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Vaccines keep our kids safe from COVID-19


by ICHS

Photo courtesy of ICHS

Each of us has a responsibility to ensure that those around us are protected. We reduce the spread of COVID-19 by vaccinating and protecting ourselves, our loved ones and our communities.

The COVID-19 vaccine is safe for us and our children. Even in young children under the age of 5, these vaccines are effective in reducing severe illness, hospitalizations and deaths related to COVID-19. However, just over 8% of eligible infants and toddlers nationwide received their first dose of the vaccine.

Overall, pediatric vaccination rates varied widely by state, ranging from 2% to 32% who received their first dose. Washington state was at 14%.

Public health experts and officials worry that as another potential fall or winter wave of COVID-19 infections looms, we’re putting America’s youngest children at unnecessary risk.

Dr Lakshmi Deepa Yerram, Chief Medical Officer of International Community Health Services (ICHS), stressed the importance that parents should vaccinate their children.

Vaccines can save lives

“The number one thing is that vaccines help prevent kids from contracting COVID-19. There are no two ways to solve this problem,” Dr. Yelam said. “While we know that COVID-19 in children is sometimes milder than what we see in adults, some children who contract the coronavirus can develop severe lung infections that make them very sick and require hospitalization. We read reports of children tragically dying from this infection.”

Vaccinating children can also prevent or reduce the spread of the virus to others in the family who may be immunocompromised. Also, vaccination helps prevent the emergence of other variants.

“As long as the virus can spread easily between unvaccinated children and adults, we’re giving new variants a chance to emerge,” Dr Yelam said. “So the best way to stop this is to make sure everyone who can get vaccinated is vaccinated.”

Safety first

One question that has been on almost everyone’s mind since the beginning is whether the COVID-19 vaccine is safe. Dr. Yerram assures that they have been thoroughly tested and eventually cleared for use. For the sake of urgency, no steps were skipped – all clinical trials followed standard protocols. Side effects, if they do exist, are minimal.

“With all of these factors in mind, we know this vaccine is safe. We know it’s going to make our lives better and easier. We know it’s going to reduce emerging mutations, and we know it’s going to keep our kids safe safety. I don’t see any other way to underscore why it’s important for every child, including children five and younger, to get this vaccine.”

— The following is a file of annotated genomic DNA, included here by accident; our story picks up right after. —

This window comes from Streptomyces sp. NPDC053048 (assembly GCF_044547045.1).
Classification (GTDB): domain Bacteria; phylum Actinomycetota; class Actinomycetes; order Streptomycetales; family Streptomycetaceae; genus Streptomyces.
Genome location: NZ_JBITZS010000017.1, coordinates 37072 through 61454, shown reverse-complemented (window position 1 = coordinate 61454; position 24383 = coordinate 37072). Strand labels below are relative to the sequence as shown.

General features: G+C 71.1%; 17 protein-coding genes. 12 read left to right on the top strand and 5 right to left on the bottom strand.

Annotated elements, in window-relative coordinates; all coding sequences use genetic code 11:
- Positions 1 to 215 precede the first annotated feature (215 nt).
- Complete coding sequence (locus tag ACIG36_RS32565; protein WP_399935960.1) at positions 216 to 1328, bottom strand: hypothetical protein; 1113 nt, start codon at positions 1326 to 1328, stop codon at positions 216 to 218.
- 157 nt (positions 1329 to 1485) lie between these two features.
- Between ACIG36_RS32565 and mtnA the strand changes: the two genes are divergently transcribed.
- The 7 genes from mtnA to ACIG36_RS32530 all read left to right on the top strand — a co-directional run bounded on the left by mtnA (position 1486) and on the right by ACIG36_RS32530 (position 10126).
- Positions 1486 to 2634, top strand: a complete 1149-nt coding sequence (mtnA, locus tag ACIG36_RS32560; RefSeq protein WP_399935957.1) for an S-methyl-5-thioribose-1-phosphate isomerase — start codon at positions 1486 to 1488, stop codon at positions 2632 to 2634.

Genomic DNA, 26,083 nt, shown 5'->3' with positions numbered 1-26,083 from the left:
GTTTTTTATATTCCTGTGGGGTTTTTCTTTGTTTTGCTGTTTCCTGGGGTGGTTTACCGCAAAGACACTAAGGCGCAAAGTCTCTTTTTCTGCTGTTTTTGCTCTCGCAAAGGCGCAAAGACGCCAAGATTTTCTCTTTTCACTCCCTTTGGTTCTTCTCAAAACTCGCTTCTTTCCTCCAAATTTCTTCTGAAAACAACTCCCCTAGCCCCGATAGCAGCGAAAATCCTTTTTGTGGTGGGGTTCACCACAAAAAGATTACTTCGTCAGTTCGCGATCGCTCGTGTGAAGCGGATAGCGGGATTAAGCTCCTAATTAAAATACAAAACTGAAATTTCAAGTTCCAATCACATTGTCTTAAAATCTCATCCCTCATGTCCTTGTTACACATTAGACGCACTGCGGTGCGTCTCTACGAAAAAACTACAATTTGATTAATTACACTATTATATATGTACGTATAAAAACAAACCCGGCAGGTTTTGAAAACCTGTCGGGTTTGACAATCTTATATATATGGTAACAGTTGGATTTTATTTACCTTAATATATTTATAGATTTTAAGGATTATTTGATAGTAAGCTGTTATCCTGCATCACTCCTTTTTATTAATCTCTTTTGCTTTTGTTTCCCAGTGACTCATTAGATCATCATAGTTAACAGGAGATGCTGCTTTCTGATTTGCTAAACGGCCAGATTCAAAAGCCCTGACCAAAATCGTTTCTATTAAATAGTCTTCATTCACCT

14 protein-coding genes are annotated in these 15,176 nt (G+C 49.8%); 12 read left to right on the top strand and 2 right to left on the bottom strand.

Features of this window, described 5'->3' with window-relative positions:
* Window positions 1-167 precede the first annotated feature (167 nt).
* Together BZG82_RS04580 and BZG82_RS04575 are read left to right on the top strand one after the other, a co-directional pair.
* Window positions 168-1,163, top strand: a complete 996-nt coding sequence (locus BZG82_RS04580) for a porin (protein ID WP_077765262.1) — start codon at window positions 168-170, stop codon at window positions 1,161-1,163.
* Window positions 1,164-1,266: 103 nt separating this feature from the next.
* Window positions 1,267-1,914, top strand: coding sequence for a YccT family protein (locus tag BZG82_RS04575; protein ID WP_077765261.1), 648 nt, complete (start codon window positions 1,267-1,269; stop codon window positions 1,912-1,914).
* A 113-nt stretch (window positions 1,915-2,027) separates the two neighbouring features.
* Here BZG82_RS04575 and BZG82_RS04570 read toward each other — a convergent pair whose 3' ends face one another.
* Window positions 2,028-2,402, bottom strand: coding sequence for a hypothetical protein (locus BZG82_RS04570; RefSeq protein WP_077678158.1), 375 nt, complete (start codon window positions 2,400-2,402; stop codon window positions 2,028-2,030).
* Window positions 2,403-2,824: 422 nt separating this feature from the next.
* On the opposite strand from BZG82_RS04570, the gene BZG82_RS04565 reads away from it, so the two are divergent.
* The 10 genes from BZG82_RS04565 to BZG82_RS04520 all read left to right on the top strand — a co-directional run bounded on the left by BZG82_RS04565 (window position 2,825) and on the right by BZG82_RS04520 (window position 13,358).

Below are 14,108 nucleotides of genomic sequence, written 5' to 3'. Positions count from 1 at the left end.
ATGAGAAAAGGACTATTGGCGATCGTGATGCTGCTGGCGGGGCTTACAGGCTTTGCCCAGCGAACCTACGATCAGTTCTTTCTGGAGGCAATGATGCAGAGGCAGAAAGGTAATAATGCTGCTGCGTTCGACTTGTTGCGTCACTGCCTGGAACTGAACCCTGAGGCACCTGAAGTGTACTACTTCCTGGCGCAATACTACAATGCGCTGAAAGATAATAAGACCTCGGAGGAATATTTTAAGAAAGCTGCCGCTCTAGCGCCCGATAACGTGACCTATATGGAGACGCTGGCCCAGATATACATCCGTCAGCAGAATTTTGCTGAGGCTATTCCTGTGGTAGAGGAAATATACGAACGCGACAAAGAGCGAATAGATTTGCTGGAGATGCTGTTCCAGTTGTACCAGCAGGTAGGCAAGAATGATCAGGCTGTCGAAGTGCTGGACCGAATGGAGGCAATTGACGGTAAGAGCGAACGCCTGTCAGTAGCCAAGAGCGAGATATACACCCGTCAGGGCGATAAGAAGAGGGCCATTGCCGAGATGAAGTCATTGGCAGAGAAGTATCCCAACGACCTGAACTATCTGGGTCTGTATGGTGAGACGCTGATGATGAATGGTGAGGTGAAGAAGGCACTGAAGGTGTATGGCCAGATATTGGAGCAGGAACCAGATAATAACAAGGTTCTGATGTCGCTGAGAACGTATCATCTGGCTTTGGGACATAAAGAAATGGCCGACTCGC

Vaccinations play an even more important role as children return to classrooms. While schools have done a good job of implementing measures such as improved ventilation, physical distancing, proper hand washing, wearing masks when appropriate, and “stay home when sick” policies, vaccination just adds another layer of protection.

Outreach to communities of color

Certain populations are disproportionately affected by COVID-19 for a variety of reasons. For example, cultural and racial differences have contributed to a certain level of mistrust in the healthcare community.

“We have to remember that these diverse communities often come from difficult places. There are issues of lack of access to health care, as well as stigma and stereotypes around poor sanitation and disease-carrying,” Dr. Yelam noted. “The general distrust created by government organizations and structured medicine has led to hesitation in the populations we serve.”

Therefore, communication has become a major focus of ICHS. Health centers have been working to make it easier for community members to get vaccinated. Information is disseminated through community outreach, social media, radio, podcasts, short videos and interviews. ICHS ensures that community members receive information in their spoken language, with more than 70 different languages ​​in the ICHS network.

ICHS provides vaccinations during regular clinic visits, at vaccination sites, through its pharmacies and through pop-up clinics throughout the community (grocery stores, religious institutions, community centers, schools). According to Dr. Yelam, it was an all-hands-on effort.

“We continue to ensure that our patients can benefit from the vaccines currently available for COVID-19 by ensuring that appropriate information is released and that they are vaccinated when they are ready to be vaccinated.”

go ichs.com/covid-19-vaccine-appointments understand more.



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